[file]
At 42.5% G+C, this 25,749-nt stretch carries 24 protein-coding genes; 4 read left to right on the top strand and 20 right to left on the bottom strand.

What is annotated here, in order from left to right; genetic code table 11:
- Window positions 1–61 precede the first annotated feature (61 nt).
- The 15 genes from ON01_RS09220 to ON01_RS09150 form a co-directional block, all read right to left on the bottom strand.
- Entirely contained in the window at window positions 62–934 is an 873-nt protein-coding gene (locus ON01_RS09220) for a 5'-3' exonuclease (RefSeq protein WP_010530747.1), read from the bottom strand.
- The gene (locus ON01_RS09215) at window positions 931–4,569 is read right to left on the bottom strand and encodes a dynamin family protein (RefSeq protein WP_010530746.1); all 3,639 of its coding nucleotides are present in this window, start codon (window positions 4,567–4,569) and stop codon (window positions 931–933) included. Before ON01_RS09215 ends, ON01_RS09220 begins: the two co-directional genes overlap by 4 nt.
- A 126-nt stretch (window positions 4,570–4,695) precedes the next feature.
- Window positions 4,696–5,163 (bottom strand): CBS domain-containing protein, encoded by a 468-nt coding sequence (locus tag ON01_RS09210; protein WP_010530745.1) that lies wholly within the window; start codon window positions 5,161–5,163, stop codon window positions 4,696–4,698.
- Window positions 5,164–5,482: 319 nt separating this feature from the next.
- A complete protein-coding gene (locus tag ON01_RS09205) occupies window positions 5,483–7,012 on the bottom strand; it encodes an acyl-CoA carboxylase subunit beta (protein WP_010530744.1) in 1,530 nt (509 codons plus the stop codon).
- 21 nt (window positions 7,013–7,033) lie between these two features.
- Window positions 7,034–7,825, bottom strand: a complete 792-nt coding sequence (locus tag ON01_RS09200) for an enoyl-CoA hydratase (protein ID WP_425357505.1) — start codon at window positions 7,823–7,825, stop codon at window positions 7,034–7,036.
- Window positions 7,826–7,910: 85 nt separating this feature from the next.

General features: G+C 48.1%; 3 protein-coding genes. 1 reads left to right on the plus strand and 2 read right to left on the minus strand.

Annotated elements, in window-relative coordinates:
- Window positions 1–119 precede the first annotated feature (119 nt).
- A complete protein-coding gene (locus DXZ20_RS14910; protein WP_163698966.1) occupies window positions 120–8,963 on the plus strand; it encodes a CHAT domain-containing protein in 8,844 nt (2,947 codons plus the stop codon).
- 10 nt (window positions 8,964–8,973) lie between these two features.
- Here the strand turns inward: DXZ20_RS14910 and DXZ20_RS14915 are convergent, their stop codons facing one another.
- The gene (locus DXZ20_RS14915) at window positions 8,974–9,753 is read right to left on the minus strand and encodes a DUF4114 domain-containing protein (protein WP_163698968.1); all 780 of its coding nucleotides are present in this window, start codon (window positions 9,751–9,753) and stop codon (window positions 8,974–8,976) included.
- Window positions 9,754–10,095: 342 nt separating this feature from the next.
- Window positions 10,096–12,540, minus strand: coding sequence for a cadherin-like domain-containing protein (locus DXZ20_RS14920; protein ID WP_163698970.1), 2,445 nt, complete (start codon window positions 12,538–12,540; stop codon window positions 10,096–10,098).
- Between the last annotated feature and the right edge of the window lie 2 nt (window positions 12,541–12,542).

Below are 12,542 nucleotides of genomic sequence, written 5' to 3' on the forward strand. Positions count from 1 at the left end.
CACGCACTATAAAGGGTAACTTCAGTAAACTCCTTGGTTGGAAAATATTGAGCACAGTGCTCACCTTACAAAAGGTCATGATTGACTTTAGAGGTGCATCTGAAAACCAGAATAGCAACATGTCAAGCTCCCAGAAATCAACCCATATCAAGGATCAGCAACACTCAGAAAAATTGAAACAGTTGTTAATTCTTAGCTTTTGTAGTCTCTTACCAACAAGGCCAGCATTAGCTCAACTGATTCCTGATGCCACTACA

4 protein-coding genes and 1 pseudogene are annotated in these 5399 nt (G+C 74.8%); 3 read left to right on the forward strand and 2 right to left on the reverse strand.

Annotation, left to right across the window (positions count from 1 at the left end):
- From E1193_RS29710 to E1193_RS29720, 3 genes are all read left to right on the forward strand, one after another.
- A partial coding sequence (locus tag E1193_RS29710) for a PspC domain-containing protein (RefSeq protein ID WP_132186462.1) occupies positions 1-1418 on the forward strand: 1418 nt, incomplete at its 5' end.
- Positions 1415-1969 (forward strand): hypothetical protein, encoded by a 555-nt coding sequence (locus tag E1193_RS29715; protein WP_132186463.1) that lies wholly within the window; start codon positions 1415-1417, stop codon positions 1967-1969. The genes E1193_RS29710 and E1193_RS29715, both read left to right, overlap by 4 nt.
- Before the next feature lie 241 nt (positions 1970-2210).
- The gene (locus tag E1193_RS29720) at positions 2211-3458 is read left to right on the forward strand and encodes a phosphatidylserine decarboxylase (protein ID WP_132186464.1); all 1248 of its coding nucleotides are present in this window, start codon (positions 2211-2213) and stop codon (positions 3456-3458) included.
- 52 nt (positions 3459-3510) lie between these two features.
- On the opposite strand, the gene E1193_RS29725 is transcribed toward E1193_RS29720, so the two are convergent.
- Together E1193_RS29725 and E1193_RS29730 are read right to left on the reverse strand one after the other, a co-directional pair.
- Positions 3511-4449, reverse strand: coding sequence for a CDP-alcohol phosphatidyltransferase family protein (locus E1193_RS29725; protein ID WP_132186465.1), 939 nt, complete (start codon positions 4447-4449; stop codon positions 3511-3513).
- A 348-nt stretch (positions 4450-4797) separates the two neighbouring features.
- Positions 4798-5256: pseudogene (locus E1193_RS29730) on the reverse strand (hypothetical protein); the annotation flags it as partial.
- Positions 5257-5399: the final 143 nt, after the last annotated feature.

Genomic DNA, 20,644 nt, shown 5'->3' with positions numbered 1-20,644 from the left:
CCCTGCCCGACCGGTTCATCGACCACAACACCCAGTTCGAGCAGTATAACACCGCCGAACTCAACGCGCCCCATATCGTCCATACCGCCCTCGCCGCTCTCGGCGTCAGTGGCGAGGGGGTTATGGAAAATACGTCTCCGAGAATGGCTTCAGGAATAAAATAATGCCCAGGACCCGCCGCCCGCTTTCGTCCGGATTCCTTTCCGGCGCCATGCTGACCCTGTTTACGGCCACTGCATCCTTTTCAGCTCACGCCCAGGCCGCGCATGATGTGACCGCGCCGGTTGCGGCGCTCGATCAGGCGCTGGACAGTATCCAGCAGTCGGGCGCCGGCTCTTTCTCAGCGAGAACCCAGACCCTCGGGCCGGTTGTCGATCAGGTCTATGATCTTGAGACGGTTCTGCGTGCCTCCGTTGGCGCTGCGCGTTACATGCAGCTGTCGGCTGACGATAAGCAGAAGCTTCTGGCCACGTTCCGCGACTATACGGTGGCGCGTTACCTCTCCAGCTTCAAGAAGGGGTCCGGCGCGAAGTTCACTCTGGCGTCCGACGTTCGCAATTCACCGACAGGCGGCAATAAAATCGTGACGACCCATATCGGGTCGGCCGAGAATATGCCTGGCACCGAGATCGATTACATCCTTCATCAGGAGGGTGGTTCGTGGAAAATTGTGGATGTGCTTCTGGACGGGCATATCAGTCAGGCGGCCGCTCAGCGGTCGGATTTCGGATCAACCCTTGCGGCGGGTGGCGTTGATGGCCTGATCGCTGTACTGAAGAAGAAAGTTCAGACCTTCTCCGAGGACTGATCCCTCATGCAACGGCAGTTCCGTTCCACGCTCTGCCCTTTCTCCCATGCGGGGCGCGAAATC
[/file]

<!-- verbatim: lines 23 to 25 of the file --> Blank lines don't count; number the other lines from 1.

- Between the last annotated feature and the right edge of the window lie 2 nt (window positions 12,541–12,542).

Below are 12,542 nucleotides of genomic sequence, written 5' to 3' on the forward strand. Positions count from 1 at the left end.
CACGCACTATAAAGGGTAACTTCAGTAAACTCCTTGGTTGGAAAATATTGAGCACAGTGCTCACCTTACAAAAGGTCATGATTGACTTTAGAGGTGCATCTGAAAACCAGAATAGCAACATGTCAAGCTCCCAGAAATCAACCCATATCAAGGATCAGCAACACTCAGAAAAATTGAAACAGTTGTTAATTCTTAGCTTTTGTAGTCTCTTACCAACAAGGCCAGCATTAGCTCAACTGATTCCTGATGCCACTACA